American Market Carrington Plates #s 6012, 6013

Two very fine examples of Chinese export porcelain made for the American market with a direct association to one of the most prominent early New England China Traders. These plates are from a service made for Edward Carrington of Providence, Rhode Island (1775-1843). He was a hugely successful China Trade merchant, shipping magnate, and one time Consul to Canton from 1802-1810. His luxurious home still stands in Providence today, a testament to his status and wealth. Each plate measures 7 1/2″ in diameter and is centered with a patriotic American eagle with a halo of stars, the border elaborately decorated in a sepia and raspberry grapevine pattern. Illustrated in Schiffer’s China for America, page 128. One plate with very minor rim flakes and a small line to the reverse rim sealed, otherwise fine condition. Circa 1805.  Priced individually.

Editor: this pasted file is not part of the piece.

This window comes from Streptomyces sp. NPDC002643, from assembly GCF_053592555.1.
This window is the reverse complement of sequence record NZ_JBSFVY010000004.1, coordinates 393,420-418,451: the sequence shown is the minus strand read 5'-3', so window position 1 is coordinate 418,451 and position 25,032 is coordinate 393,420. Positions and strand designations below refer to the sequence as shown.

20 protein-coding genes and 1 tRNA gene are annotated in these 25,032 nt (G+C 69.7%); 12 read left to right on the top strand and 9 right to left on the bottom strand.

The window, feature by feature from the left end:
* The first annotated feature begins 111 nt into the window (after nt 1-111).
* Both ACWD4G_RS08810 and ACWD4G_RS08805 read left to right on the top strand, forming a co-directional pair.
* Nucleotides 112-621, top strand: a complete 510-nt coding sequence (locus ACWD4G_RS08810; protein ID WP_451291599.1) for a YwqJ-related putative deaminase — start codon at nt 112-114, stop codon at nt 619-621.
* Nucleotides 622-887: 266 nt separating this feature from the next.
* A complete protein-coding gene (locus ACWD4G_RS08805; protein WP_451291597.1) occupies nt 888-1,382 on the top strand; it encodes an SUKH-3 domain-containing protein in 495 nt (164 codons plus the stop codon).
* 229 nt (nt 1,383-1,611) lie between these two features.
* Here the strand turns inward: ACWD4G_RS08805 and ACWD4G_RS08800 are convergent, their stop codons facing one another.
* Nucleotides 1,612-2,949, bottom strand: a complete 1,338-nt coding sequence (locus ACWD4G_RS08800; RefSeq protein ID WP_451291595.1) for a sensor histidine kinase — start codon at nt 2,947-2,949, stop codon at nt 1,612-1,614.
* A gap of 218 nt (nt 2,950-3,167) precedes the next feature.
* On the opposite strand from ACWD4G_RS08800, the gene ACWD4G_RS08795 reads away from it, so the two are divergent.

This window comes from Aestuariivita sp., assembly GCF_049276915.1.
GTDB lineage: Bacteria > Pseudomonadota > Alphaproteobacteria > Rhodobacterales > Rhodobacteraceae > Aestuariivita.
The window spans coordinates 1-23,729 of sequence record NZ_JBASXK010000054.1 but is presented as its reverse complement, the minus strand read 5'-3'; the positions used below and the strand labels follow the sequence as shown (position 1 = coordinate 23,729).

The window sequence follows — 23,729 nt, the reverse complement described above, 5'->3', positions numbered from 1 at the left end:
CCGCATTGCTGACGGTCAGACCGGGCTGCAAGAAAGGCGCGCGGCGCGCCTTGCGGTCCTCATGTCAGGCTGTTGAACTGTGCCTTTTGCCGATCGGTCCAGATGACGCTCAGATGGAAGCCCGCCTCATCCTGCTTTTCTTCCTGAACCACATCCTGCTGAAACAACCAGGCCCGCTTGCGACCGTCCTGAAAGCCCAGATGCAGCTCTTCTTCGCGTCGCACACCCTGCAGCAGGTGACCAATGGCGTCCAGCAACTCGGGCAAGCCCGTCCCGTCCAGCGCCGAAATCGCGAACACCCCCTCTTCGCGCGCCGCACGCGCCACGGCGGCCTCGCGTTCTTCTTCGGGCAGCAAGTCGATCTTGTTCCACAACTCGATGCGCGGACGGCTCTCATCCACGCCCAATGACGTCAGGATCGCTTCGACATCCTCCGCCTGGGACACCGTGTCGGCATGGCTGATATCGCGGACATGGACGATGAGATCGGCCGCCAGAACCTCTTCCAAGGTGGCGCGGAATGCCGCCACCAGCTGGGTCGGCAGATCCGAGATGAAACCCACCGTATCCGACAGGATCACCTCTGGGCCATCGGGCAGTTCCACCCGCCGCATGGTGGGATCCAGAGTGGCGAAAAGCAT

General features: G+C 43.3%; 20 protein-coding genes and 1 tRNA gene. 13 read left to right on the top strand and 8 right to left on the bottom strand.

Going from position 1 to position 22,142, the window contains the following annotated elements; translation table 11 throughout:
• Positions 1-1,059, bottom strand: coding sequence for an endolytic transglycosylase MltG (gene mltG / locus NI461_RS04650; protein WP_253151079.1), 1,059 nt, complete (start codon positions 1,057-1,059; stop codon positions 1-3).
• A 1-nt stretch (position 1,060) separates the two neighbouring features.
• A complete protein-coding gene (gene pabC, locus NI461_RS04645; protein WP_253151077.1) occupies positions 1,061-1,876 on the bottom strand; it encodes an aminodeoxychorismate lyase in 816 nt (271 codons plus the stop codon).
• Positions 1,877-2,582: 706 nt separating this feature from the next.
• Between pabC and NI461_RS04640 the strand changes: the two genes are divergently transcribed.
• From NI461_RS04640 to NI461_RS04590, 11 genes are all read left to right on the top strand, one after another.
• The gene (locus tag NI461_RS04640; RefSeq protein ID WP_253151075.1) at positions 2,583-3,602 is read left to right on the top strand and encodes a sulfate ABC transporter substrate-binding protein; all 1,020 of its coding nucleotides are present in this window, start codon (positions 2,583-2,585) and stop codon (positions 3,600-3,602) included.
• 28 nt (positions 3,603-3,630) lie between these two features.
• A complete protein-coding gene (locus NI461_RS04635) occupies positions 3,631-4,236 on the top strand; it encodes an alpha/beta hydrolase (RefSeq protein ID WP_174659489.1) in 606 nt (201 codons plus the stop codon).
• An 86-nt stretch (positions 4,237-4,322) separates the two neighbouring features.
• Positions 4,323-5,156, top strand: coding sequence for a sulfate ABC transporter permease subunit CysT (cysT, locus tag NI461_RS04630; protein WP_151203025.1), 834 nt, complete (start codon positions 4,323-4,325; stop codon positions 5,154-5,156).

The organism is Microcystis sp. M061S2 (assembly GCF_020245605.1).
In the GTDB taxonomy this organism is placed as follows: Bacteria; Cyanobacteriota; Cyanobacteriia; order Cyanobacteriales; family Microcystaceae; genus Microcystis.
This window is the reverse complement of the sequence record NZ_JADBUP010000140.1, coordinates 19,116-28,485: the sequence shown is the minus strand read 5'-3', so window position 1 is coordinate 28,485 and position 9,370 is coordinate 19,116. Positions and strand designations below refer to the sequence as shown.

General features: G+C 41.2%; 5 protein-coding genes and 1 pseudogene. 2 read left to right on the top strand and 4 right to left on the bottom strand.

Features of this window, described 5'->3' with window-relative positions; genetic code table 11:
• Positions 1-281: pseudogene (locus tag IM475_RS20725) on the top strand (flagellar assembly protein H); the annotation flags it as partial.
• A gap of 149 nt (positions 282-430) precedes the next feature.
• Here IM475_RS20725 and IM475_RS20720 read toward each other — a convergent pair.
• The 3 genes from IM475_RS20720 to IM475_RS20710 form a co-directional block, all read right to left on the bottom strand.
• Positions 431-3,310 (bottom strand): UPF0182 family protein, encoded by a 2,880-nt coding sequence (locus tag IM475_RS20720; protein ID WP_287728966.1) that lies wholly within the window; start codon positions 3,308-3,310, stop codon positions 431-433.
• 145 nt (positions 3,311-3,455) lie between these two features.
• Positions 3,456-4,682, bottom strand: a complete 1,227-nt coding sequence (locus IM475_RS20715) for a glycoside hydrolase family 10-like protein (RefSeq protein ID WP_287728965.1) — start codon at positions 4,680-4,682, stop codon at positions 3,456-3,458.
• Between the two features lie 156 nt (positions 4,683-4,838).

Yongzheng Dutch Armorial Plate #6017

An exquisite example of Chinese export porcelain made for the Dutch market, this very fine armorial plate is from a service created for a marriage between the  De Neufville and De Wolff families. It is centered with an elaborately painted double arms within a jewel-like diapered cavetto, the outer rim decorated with various Chinese ‘precious objects’ and floral motifs and centered at the top with a family crest. The two families were very wealthy Mennonite silk merchants.  Measuring 9″ in diameter, and with two very minor flakes and and a glaze line to the reverse, otherwise in very fine condition. Illustrated and discussed in Kroes’ Chinese Armorial Porcelain for the Dutch Market, page 126. Circa 1725-1730.

 

Yongzheng Blue & White Plate #6018